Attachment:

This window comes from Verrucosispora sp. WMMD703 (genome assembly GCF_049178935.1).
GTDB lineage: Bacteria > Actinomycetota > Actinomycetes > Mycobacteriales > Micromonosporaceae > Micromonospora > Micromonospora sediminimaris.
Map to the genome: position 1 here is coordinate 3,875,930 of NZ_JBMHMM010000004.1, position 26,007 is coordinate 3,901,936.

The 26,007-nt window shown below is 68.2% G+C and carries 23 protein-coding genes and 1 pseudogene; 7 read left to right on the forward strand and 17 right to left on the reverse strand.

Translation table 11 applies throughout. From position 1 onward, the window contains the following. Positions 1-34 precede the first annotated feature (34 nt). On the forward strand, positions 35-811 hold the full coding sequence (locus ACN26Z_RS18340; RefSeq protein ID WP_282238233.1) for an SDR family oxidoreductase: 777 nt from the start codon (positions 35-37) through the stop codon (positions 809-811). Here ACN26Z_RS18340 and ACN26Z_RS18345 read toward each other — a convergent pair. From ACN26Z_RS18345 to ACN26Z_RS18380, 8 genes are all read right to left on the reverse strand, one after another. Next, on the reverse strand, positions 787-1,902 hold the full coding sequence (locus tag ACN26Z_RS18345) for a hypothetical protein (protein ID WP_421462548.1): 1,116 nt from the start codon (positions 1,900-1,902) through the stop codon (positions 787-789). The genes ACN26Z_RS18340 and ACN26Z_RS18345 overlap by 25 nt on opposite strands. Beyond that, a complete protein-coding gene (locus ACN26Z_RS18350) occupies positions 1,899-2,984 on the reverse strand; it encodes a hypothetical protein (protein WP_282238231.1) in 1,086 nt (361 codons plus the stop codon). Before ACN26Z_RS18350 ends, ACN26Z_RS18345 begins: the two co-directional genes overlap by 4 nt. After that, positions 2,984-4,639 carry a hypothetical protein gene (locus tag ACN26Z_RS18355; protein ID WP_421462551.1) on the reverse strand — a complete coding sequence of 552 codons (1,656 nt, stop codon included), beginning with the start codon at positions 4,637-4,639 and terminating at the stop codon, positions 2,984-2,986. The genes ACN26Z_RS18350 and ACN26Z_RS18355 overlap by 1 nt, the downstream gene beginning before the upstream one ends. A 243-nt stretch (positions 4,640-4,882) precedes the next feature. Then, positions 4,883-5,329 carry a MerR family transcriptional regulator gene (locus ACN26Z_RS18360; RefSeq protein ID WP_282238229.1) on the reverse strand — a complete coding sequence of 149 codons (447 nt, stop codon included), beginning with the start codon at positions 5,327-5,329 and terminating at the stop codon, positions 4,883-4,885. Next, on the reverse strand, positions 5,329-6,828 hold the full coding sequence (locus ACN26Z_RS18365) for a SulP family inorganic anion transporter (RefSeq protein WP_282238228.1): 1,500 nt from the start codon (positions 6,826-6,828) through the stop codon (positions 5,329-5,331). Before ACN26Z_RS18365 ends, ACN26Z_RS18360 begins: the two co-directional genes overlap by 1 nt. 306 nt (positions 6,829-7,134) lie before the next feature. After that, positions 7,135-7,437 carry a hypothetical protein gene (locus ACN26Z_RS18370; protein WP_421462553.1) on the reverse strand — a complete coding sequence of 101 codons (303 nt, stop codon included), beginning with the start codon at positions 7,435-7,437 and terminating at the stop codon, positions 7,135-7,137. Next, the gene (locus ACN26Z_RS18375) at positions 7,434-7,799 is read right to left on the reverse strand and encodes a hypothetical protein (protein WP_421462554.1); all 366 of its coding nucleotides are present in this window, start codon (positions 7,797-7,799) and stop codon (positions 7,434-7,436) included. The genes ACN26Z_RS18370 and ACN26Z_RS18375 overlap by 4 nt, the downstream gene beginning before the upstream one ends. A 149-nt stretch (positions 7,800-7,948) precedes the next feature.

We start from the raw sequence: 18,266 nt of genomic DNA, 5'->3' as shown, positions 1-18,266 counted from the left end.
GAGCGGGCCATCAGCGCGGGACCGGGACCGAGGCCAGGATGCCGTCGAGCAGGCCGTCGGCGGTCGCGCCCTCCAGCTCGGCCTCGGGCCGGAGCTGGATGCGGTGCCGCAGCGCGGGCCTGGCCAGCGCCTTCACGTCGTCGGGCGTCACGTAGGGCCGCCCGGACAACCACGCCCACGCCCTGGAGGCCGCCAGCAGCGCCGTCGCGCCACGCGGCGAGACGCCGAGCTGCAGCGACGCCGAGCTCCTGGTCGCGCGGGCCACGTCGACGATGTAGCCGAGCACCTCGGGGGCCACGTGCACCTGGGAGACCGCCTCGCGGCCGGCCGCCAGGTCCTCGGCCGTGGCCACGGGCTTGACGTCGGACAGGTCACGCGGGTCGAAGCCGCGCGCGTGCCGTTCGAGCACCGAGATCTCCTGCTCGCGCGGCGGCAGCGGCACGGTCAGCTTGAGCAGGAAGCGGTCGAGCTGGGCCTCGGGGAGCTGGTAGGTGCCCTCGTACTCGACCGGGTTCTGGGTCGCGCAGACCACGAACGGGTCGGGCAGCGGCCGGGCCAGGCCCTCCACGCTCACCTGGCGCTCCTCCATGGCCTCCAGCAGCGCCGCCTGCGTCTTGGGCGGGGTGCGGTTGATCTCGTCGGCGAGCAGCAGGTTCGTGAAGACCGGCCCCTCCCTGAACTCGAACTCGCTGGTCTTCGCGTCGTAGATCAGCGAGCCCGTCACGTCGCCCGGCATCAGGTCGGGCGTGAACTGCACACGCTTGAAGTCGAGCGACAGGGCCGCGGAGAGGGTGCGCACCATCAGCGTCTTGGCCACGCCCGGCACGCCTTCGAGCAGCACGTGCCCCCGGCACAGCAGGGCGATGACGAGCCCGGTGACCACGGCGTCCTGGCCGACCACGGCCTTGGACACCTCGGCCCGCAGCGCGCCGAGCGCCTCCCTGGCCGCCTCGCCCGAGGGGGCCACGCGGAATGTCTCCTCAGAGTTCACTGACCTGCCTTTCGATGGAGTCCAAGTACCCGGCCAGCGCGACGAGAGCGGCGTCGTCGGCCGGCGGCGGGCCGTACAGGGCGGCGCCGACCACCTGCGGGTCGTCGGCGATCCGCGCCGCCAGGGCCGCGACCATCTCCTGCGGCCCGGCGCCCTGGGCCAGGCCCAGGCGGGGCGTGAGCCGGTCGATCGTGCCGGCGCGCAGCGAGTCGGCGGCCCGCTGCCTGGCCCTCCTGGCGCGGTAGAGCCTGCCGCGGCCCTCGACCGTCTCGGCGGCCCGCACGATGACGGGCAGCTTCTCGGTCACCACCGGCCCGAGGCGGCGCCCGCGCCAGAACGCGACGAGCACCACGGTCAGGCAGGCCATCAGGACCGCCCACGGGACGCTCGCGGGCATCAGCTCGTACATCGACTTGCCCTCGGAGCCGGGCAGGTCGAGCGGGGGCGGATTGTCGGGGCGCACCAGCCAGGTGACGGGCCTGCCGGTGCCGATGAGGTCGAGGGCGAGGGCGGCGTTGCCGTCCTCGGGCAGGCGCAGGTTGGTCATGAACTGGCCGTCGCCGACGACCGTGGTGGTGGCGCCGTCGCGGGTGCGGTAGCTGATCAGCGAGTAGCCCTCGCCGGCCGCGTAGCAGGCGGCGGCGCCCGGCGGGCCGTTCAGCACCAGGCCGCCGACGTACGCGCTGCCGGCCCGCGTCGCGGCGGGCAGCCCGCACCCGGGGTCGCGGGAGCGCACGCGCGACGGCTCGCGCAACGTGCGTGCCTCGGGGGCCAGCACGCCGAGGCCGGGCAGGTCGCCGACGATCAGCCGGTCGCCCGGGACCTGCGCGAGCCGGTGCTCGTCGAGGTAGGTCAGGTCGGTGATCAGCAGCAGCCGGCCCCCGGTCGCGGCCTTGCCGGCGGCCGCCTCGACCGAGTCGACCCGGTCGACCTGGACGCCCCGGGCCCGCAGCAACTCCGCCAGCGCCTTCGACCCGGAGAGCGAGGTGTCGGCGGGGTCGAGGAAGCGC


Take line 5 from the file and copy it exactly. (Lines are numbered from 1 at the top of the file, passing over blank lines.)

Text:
Translation table 11 applies throughout. From position 1 onward, the window contains the following. Positions 1-34 precede the first annotated feature (34 nt). On the forward strand, positions 35-811 hold the full coding sequence (locus ACN26Z_RS18340; RefSeq protein ID WP_282238233.1) for an SDR family oxidoreductase: 777 nt from the start codon (positions 35-37) through the stop codon (positions 809-811). Here ACN26Z_RS18340 and ACN26Z_RS18345 read toward each other — a convergent pair. From ACN26Z_RS18345 to ACN26Z_RS18380, 8 genes are all read right to left on the reverse strand, one after another. Next, on the reverse strand, positions 787-1,902 hold the full coding sequence (locus tag ACN26Z_RS18345) for a hypothetical protein (protein ID WP_421462548.1): 1,116 nt from the start codon (positions 1,900-1,902) through the stop codon (positions 787-789). The genes ACN26Z_RS18340 and ACN26Z_RS18345 overlap by 25 nt on opposite strands. Beyond that, a complete protein-coding gene (locus ACN26Z_RS18350) occupies positions 1,899-2,984 on the reverse strand; it encodes a hypothetical protein (protein WP_282238231.1) in 1,086 nt (361 codons plus the stop codon). Before ACN26Z_RS18350 ends, ACN26Z_RS18345 begins: the two co-directional genes overlap by 4 nt. After that, positions 2,984-4,639 carry a hypothetical protein gene (locus tag ACN26Z_RS18355; protein ID WP_421462551.1) on the reverse strand — a complete coding sequence of 552 codons (1,656 nt, stop codon included), beginning with the start codon at positions 4,637-4,639 and terminating at the stop codon, positions 2,984-2,986. The genes ACN26Z_RS18350 and ACN26Z_RS18355 overlap by 1 nt, the downstream gene beginning before the upstream one ends. A 243-nt stretch (positions 4,640-4,882) precedes the next feature. Then, positions 4,883-5,329 carry a MerR family transcriptional regulator gene (locus ACN26Z_RS18360; RefSeq protein ID WP_282238229.1) on the reverse strand — a complete coding sequence of 149 codons (447 nt, stop codon included), beginning with the start codon at positions 5,327-5,329 and terminating at the stop codon, positions 4,883-4,885. Next, on the reverse strand, positions 5,329-6,828 hold the full coding sequence (locus ACN26Z_RS18365) for a SulP family inorganic anion transporter (RefSeq protein WP_282238228.1): 1,500 nt from the start codon (positions 6,826-6,828) through the stop codon (positions 5,329-5,331). Before ACN26Z_RS18365 ends, ACN26Z_RS18360 begins: the two co-directional genes overlap by 1 nt. 306 nt (positions 6,829-7,134) lie before the next feature. After that, positions 7,135-7,437 carry a hypothetical protein gene (locus ACN26Z_RS18370; protein WP_421462553.1) on the reverse strand — a complete coding sequence of 101 codons (303 nt, stop codon included), beginning with the start codon at positions 7,435-7,437 and terminating at the stop codon, positions 7,135-7,137. Next, the gene (locus ACN26Z_RS18375) at positions 7,434-7,799 is read right to left on the reverse strand and encodes a hypothetical protein (protein WP_421462554.1); all 366 of its coding nucleotides are present in this window, start codon (positions 7,797-7,799) and stop codon (positions 7,434-7,436) included. The genes ACN26Z_RS18370 and ACN26Z_RS18375 overlap by 4 nt, the downstream gene beginning before the upstream one ends. A 149-nt stretch (positions 7,800-7,948) precedes the next feature.